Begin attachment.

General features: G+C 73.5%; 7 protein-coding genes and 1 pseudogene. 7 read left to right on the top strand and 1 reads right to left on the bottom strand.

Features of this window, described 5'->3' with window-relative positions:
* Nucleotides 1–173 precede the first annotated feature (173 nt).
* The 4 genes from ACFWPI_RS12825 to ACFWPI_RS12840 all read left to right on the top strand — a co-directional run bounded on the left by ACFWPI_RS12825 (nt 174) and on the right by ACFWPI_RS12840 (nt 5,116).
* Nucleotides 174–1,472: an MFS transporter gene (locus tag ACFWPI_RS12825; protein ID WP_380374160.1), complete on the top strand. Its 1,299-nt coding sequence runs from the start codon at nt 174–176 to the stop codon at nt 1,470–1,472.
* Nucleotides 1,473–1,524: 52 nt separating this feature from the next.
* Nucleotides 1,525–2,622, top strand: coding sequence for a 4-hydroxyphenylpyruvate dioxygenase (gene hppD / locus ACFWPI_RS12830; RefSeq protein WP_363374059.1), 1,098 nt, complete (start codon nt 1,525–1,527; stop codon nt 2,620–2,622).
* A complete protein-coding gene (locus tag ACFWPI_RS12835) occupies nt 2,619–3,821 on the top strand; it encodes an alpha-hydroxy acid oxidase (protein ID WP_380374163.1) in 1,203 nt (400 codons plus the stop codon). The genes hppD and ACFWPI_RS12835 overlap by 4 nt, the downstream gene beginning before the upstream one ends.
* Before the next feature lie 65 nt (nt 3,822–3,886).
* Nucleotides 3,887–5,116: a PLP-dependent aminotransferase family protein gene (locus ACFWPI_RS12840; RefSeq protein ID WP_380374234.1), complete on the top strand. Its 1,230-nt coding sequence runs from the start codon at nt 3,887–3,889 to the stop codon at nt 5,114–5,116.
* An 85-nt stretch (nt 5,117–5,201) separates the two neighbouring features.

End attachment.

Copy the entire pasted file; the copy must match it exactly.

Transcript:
General features: G+C 73.5%; 7 protein-coding genes and 1 pseudogene. 7 read left to right on the top strand and 1 reads right to left on the bottom strand.

Features of this window, described 5'->3' with window-relative positions:
* Nucleotides 1–173 precede the first annotated feature (173 nt).
* The 4 genes from ACFWPI_RS12825 to ACFWPI_RS12840 all read left to right on the top strand — a co-directional run bounded on the left by ACFWPI_RS12825 (nt 174) and on the right by ACFWPI_RS12840 (nt 5,116).
* Nucleotides 174–1,472: an MFS transporter gene (locus tag ACFWPI_RS12825; protein ID WP_380374160.1), complete on the top strand. Its 1,299-nt coding sequence runs from the start codon at nt 174–176 to the stop codon at nt 1,470–1,472.
* Nucleotides 1,473–1,524: 52 nt separating this feature from the next.
* Nucleotides 1,525–2,622, top strand: coding sequence for a 4-hydroxyphenylpyruvate dioxygenase (gene hppD / locus ACFWPI_RS12830; RefSeq protein WP_363374059.1), 1,098 nt, complete (start codon nt 1,525–1,527; stop codon nt 2,620–2,622).
* A complete protein-coding gene (locus tag ACFWPI_RS12835) occupies nt 2,619–3,821 on the top strand; it encodes an alpha-hydroxy acid oxidase (protein ID WP_380374163.1) in 1,203 nt (400 codons plus the stop codon). The genes hppD and ACFWPI_RS12835 overlap by 4 nt, the downstream gene beginning before the upstream one ends.
* Before the next feature lie 65 nt (nt 3,822–3,886).
* Nucleotides 3,887–5,116: a PLP-dependent aminotransferase family protein gene (locus ACFWPI_RS12840; RefSeq protein ID WP_380374234.1), complete on the top strand. Its 1,230-nt coding sequence runs from the start codon at nt 3,887–3,889 to the stop codon at nt 5,114–5,116.
* An 85-nt stretch (nt 5,117–5,201) separates the two neighbouring features.